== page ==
Yesterday the advisory panel voted in favor of Emergency Use Authorization of one of the Pfizer Covid-19 vaccine. In the meantime we continue to lose about as many people every day as we did on 9/11. As of today, the leading cause of death in the United States and two real people every single minute.
Here’s a link to the tool developed by professors at Georgia Tech. Maybe it will help you make the decision to stay home.
I need a little help with May His Tribe Increase. If any of my readers are in a mixed Catholic:Jewish marriage, please send me a message. Also, if you know a Black person who was in WWII or remembers stories, I could really use your help. Ephraim and his brother, Thomas will be forever thankful for you helping me get it right.
If you’re here for the first time, and you’re interested in starting at Chapter 1 of Rays of Hope, click here.
“Let’s take a breath, here,” Trumble pulls Marla to a seat at the lab bench. He sits beside her, eyes to eyes, breathing in and out slowly. Marla’s breath slows to match his before her forehead collapses against his collar bone.
“But, why now?” Ray covers Taedan’s threaded hands with one of hers. “Why?”
“I promised Alice I’d always take care of you. That I’d keep you as close to your aunt as she was.”
“I heard you the first time.” Ray’s anger surprises her. She takes a deep Yujjaya breath, the way Marla taught her. She feels her heart thump hard against her sternum; she takes another deep breath and wills her lungs to exhale slowly and deliberately.
“You look so much like Alice,” Taedan says. “I promised.”
“Did you fix things?” Trumble says. He tightens his arms around Marla and kisses the top of her head.
“We may all be in danger of arrest.” Marla’s wrests herself from Trumble so hard that she bumps her head against his chin, causing him to bite his lip. “We must leave now.” She reaches for Ray’s hand.
No, no, no richochets off the benches and ripples across the aqua garden in bass, treble, and soprano as Trumble, Taedan, and Ray each register their dissent.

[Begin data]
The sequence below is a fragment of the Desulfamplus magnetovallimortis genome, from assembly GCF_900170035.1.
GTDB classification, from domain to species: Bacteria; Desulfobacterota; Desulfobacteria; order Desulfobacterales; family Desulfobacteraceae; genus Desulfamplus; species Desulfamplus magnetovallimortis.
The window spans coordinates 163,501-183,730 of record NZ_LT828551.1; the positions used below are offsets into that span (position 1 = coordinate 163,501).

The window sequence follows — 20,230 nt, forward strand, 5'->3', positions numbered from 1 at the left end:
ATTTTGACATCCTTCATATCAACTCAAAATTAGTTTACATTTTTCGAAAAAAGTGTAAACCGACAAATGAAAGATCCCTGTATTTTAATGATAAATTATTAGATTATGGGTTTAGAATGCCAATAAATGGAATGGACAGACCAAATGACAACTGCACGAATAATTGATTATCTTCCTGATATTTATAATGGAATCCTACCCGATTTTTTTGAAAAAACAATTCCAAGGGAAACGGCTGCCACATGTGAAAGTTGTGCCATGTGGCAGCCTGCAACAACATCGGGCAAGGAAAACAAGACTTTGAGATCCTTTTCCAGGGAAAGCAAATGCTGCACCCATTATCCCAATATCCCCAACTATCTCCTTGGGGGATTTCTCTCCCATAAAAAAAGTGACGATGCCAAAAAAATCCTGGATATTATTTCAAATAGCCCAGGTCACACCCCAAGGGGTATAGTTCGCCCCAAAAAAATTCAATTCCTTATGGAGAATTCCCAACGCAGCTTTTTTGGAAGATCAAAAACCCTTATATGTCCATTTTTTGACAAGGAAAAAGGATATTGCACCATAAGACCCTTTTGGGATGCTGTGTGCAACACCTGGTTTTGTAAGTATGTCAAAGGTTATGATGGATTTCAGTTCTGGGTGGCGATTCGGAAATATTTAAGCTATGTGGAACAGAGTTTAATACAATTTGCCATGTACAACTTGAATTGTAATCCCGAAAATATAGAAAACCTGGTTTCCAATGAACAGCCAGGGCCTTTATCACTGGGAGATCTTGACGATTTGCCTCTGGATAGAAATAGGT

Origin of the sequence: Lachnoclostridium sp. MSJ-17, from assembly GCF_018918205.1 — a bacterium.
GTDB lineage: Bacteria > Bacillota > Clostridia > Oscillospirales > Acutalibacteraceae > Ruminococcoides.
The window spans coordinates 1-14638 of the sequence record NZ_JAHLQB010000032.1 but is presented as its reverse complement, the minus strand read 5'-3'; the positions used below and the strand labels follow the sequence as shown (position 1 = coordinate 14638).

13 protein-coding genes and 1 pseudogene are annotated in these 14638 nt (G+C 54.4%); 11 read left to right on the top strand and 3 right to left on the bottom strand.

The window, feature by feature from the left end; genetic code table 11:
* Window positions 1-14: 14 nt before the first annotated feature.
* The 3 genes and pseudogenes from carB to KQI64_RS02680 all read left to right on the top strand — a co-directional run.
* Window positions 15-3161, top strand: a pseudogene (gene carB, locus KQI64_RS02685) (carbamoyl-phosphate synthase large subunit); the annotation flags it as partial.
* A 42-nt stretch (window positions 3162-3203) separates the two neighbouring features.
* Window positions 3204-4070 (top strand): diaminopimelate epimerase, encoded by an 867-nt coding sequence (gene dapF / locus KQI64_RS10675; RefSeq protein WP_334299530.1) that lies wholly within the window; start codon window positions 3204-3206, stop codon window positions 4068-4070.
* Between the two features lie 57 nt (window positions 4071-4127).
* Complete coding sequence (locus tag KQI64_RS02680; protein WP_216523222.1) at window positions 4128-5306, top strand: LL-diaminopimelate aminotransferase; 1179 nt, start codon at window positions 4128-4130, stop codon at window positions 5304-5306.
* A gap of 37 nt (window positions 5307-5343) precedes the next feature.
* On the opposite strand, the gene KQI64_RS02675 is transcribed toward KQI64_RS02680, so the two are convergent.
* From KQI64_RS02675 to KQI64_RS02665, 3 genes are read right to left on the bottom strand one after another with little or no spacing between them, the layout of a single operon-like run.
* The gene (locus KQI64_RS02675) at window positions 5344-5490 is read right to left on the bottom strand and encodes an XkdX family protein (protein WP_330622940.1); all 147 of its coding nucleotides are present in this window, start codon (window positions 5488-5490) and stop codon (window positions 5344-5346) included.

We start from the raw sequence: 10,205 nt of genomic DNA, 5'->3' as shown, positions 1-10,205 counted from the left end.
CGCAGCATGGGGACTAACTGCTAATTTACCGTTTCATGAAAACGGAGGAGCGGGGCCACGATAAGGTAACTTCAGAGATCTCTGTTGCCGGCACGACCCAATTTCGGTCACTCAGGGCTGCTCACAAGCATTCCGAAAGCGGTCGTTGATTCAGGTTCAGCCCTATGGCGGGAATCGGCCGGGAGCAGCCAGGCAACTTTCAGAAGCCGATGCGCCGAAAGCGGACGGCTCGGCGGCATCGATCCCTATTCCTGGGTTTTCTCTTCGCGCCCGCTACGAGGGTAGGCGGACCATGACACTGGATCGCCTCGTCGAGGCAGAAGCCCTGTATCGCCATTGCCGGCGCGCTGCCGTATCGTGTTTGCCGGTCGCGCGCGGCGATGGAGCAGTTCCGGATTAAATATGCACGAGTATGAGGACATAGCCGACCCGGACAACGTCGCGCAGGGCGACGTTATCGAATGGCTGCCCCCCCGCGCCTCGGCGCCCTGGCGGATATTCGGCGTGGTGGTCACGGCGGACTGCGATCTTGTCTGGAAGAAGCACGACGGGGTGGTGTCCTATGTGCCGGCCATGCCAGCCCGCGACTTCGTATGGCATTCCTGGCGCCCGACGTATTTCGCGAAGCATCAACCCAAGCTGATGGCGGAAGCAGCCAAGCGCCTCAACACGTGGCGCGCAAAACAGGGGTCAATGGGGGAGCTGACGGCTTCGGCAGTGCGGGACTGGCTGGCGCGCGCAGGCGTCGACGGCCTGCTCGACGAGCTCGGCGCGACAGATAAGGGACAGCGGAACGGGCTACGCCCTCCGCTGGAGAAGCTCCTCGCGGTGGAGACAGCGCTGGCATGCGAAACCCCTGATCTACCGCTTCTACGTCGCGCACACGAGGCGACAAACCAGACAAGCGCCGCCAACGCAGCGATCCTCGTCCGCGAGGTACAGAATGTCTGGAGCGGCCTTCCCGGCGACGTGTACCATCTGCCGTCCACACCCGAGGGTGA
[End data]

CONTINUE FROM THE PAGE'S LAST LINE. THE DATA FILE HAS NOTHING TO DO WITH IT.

“We can’t,” says Ray. She leaves Taedan and circles her arms around Marla’s waist. “We can’t.”
“We can,” says Marla in a tone that Ray recognizes. “You know we can.”
“We shouldn’t,” Ray corrects herself, pausing to find the words that best describe why they should stay. “I want to stay and find out more about my mother.”
“We must go,” Says Marla. “It’s getting late. We can come back another time.”
For the first time in her life, a tiny bit of trust peels away from Ray’s heart. A trust that was unblemished and true. Marla never told her about her father. Was that the same thing as lying to her? She never told her what happened to her mother, just that she was gone and she was sick. Was that the whole truth?
“Marla’s right,” says Trumble. He stooped with his elbows between his knees and took both Ray’s hands in his. He sucks at his swollen lip. “You have a long way to go. I have even longer. We should go.”
“No one knows I’m here,” said Taedan. “You are perfectly safe. Stay the night. I can answer all your questions.”
“We won’t come back if we leave.” Rays thoughts burst out of her lungs before she knows they are fully formed. She pushes against Trumble’s hands and he rolls like a tall Humptey Dumpty, breaking his balance and crumbling any sense of control he had moments ago.
Ray feels laughter swell up below her stomach build in a wave over her lungs that she can’t swallow. She tries to hold it back with a hand over her mouth. Trumble scrambles to his feet, brushing off invisible dust, his eyes dancing. When Marla lets out full-throated laugh, Ray allows absurdity to take free rein.
“I can answer all your questions,” Taedan says. “All.” Even he can’t help but smile.
Thanks for coming along for the ride. I skipped last week and made tons of candy instead.
Interesting that Trumble was the first to step forward.
Wow! Lots of drama this week. I hope you are enjoying Ray’s journey.
Until next Friday, when we’ll both learn more.
Reading is like food for the soul. u003cbru003eWriters like to eat biscuits, too.
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